Identifying functional partners for protein/protein interactions can be a difficult challenge. We proposed the use of the operon structure of the Caenorhabditis elegans genome as a "new gene-finding tool" (Eichmuller, S., Vezzoli, V., Bazzini, C., Ritter, M., Furst, J., Jakab, M., Ravasio, A., Chwatal, S., Dossena, S., Botta, G., Meyer, G., Maier, B., Valenti, G., Lang, F., and Paulmichl, M. (2004) J. Biol. Chem. 279, 7136 7146) that could be functionally translated to the human system. Here we show the validity of this approach by studying the predicted functional interaction between ICln and HSPC038. In C. elegans, the gene encoding for the ICln homolog (icln-1) is embedded in an operon with two other genes, Nx (the human homolog of Nx is HSPC038) and Ny. ICln is a highly conserved, ubiquitously expressed multifunctional protein that plays a critical role in the regulatory volume decrease after cell swelling. Following hypotonic stress, ICln translocates from the cytosol to the plasma membrane, where it has been proposed to participate in the activation of the swelling-induced chloride current (ICl(swell)). Here we show that the interaction between human ICln and HSPC038 plays a role in volume regulation after cell swelling and that HSPC038 acts as an escort, directing ICln to the cell membrane after cell swelling and facilitating the activation of ICl(swell). Assessment of the NMR structure of HSPC038 showed the presence of a zinc finger motif. Moreover, NMR and additional biochemical techniques enabled us to identify the putative ICln/HSPC038 interacting sites, thereby explaining the functional interaction of both proteins on a molecular level.

The molecular and functional interaction between ICln and HSPC038 proteins modulates the regulation of cell volume / S. Dossena, R. Gandini, G. Tamma, V. Vezzoli, C. Nofziger, M. Tamplenizza, E. Salvioni, E. Bernardinelli, G. Meyer, G. Valenti, M. Wolf-Watz, J. Fürst, M. Paulmichl. - In: THE JOURNAL OF BIOLOGICAL CHEMISTRY. - ISSN 0021-9258. - 286:47(2011 Nov), pp. 40659-40670.

The molecular and functional interaction between ICln and HSPC038 proteins modulates the regulation of cell volume

V. Vezzoli;E. Bernardinelli;G. Meyer;
2011

Abstract

Identifying functional partners for protein/protein interactions can be a difficult challenge. We proposed the use of the operon structure of the Caenorhabditis elegans genome as a "new gene-finding tool" (Eichmuller, S., Vezzoli, V., Bazzini, C., Ritter, M., Furst, J., Jakab, M., Ravasio, A., Chwatal, S., Dossena, S., Botta, G., Meyer, G., Maier, B., Valenti, G., Lang, F., and Paulmichl, M. (2004) J. Biol. Chem. 279, 7136 7146) that could be functionally translated to the human system. Here we show the validity of this approach by studying the predicted functional interaction between ICln and HSPC038. In C. elegans, the gene encoding for the ICln homolog (icln-1) is embedded in an operon with two other genes, Nx (the human homolog of Nx is HSPC038) and Ny. ICln is a highly conserved, ubiquitously expressed multifunctional protein that plays a critical role in the regulatory volume decrease after cell swelling. Following hypotonic stress, ICln translocates from the cytosol to the plasma membrane, where it has been proposed to participate in the activation of the swelling-induced chloride current (ICl(swell)). Here we show that the interaction between human ICln and HSPC038 plays a role in volume regulation after cell swelling and that HSPC038 acts as an escort, directing ICln to the cell membrane after cell swelling and facilitating the activation of ICl(swell). Assessment of the NMR structure of HSPC038 showed the presence of a zinc finger motif. Moreover, NMR and additional biochemical techniques enabled us to identify the putative ICln/HSPC038 interacting sites, thereby explaining the functional interaction of both proteins on a molecular level.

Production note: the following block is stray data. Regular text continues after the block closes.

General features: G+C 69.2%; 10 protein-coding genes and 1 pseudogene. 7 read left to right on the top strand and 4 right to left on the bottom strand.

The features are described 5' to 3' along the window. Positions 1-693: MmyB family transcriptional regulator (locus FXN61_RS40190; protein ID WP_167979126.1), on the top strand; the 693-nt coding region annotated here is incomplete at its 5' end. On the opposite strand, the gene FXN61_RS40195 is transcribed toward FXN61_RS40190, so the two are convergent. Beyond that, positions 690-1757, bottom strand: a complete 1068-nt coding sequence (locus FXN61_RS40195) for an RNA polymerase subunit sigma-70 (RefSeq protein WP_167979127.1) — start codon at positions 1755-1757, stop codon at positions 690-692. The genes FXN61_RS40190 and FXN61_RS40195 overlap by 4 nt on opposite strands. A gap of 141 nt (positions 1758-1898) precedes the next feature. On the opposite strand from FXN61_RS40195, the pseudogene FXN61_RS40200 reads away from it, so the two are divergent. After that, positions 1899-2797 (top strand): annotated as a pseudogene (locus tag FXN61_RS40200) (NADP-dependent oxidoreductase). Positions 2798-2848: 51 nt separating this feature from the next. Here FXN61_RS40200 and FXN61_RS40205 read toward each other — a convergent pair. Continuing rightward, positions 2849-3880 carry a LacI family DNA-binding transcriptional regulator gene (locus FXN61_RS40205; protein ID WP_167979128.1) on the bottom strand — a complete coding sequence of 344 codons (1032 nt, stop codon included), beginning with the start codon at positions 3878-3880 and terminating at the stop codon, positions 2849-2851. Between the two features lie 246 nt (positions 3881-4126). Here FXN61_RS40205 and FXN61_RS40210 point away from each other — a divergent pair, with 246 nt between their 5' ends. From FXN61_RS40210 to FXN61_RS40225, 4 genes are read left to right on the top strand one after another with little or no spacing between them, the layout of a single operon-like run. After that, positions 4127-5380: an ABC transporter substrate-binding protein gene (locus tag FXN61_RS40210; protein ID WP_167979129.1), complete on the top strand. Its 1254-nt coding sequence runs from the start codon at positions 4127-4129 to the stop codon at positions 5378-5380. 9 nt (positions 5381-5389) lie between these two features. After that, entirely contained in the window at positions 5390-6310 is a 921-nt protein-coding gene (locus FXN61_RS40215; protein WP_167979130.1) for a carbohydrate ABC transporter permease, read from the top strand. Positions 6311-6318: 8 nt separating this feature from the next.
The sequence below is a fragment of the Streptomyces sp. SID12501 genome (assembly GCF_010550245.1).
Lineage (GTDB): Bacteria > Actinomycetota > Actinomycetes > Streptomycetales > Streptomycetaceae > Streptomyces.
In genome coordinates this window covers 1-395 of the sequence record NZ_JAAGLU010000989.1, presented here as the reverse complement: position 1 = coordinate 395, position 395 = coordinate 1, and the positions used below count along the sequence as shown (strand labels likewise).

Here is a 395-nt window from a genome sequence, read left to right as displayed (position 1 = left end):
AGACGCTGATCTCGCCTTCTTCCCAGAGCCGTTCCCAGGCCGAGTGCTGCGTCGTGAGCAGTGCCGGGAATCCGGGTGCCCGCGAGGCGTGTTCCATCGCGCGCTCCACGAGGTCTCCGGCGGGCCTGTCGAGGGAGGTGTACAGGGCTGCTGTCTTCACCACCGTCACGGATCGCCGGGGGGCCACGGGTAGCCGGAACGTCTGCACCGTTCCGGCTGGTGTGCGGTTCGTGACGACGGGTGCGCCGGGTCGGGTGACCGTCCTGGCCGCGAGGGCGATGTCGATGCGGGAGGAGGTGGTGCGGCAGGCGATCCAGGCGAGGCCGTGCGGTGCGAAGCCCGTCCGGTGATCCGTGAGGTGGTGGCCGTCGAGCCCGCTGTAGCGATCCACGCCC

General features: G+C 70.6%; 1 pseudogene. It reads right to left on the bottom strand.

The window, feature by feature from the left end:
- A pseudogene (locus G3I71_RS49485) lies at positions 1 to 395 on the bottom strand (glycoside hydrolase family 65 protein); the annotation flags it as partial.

caenorhabditis-elegans operons; membrane transposition; chloride channels; anion channel; I-CLN; translocation; activatin; cytosol; PICLN; conductance
Settore BIO/09 - Fisiologia
Settore BIO/18 - Genetica
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Utilizza questo identificativo per citare o creare un link a questo documento: https://hdl.handle.net/2434/221524
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